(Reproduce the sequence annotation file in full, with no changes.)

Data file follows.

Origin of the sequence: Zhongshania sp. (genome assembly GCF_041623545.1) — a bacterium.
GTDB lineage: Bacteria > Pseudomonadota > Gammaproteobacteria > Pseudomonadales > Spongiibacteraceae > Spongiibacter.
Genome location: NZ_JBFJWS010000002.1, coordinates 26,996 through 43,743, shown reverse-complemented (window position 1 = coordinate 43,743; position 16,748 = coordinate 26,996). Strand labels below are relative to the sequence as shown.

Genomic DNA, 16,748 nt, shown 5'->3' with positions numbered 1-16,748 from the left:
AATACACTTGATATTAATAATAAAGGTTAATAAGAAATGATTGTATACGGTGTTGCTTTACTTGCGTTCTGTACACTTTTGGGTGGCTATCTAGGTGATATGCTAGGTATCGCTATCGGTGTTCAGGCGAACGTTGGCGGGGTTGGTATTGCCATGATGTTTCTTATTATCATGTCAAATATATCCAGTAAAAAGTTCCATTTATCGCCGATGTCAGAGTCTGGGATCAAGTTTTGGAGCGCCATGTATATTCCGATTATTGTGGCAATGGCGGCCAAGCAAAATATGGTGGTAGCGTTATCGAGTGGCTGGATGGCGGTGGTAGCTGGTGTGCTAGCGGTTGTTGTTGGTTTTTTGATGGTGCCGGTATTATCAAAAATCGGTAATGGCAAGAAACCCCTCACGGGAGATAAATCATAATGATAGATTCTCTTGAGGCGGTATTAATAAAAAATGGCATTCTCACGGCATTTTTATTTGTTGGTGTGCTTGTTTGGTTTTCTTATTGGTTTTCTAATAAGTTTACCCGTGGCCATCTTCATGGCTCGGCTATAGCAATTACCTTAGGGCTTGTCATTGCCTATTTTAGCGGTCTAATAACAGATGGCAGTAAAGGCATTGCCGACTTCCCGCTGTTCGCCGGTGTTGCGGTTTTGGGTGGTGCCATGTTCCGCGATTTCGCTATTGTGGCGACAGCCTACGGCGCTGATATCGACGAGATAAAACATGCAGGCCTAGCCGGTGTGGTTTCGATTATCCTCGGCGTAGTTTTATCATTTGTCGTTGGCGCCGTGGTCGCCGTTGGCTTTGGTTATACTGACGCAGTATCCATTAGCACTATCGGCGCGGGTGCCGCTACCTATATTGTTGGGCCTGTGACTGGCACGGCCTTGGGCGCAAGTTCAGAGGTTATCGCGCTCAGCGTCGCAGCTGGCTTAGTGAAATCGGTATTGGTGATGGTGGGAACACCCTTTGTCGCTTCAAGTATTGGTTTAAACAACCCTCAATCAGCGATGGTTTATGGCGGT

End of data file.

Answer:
Origin of the sequence: Zhongshania sp. (genome assembly GCF_041623545.1) — a bacterium.
GTDB lineage: Bacteria > Pseudomonadota > Gammaproteobacteria > Pseudomonadales > Spongiibacteraceae > Spongiibacter.
Genome location: NZ_JBFJWS010000002.1, coordinates 26,996 through 43,743, shown reverse-complemented (window position 1 = coordinate 43,743; position 16,748 = coordinate 26,996). Strand labels below are relative to the sequence as shown.

Genomic DNA, 16,748 nt, shown 5'->3' with positions numbered 1-16,748 from the left:
AATACACTTGATATTAATAATAAAGGTTAATAAGAAATGATTGTATACGGTGTTGCTTTACTTGCGTTCTGTACACTTTTGGGTGGCTATCTAGGTGATATGCTAGGTATCGCTATCGGTGTTCAGGCGAACGTTGGCGGGGTTGGTATTGCCATGATGTTTCTTATTATCATGTCAAATATATCCAGTAAAAAGTTCCATTTATCGCCGATGTCAGAGTCTGGGATCAAGTTTTGGAGCGCCATGTATATTCCGATTATTGTGGCAATGGCGGCCAAGCAAAATATGGTGGTAGCGTTATCGAGTGGCTGGATGGCGGTGGTAGCTGGTGTGCTAGCGGTTGTTGTTGGTTTTTTGATGGTGCCGGTATTATCAAAAATCGGTAATGGCAAGAAACCCCTCACGGGAGATAAATCATAATGATAGATTCTCTTGAGGCGGTATTAATAAAAAATGGCATTCTCACGGCATTTTTATTTGTTGGTGTGCTTGTTTGGTTTTCTTATTGGTTTTCTAATAAGTTTACCCGTGGCCATCTTCATGGCTCGGCTATAGCAATTACCTTAGGGCTTGTCATTGCCTATTTTAGCGGTCTAATAACAGATGGCAGTAAAGGCATTGCCGACTTCCCGCTGTTCGCCGGTGTTGCGGTTTTGGGTGGTGCCATGTTCCGCGATTTCGCTATTGTGGCGACAGCCTACGGCGCTGATATCGACGAGATAAAACATGCAGGCCTAGCCGGTGTGGTTTCGATTATCCTCGGCGTAGTTTTATCATTTGTCGTTGGCGCCGTGGTCGCCGTTGGCTTTGGTTATACTGACGCAGTATCCATTAGCACTATCGGCGCGGGTGCCGCTACCTATATTGTTGGGCCTGTGACTGGCACGGCCTTGGGCGCAAGTTCAGAGGTTATCGCGCTCAGCGTCGCAGCTGGCTTAGTGAAATCGGTATTGGTGATGGTGGGAACACCCTTTGTCGCTTCAAGTATTGGTTTAAACAACCCTCAATCAGCGATGGTTTATGGCGGT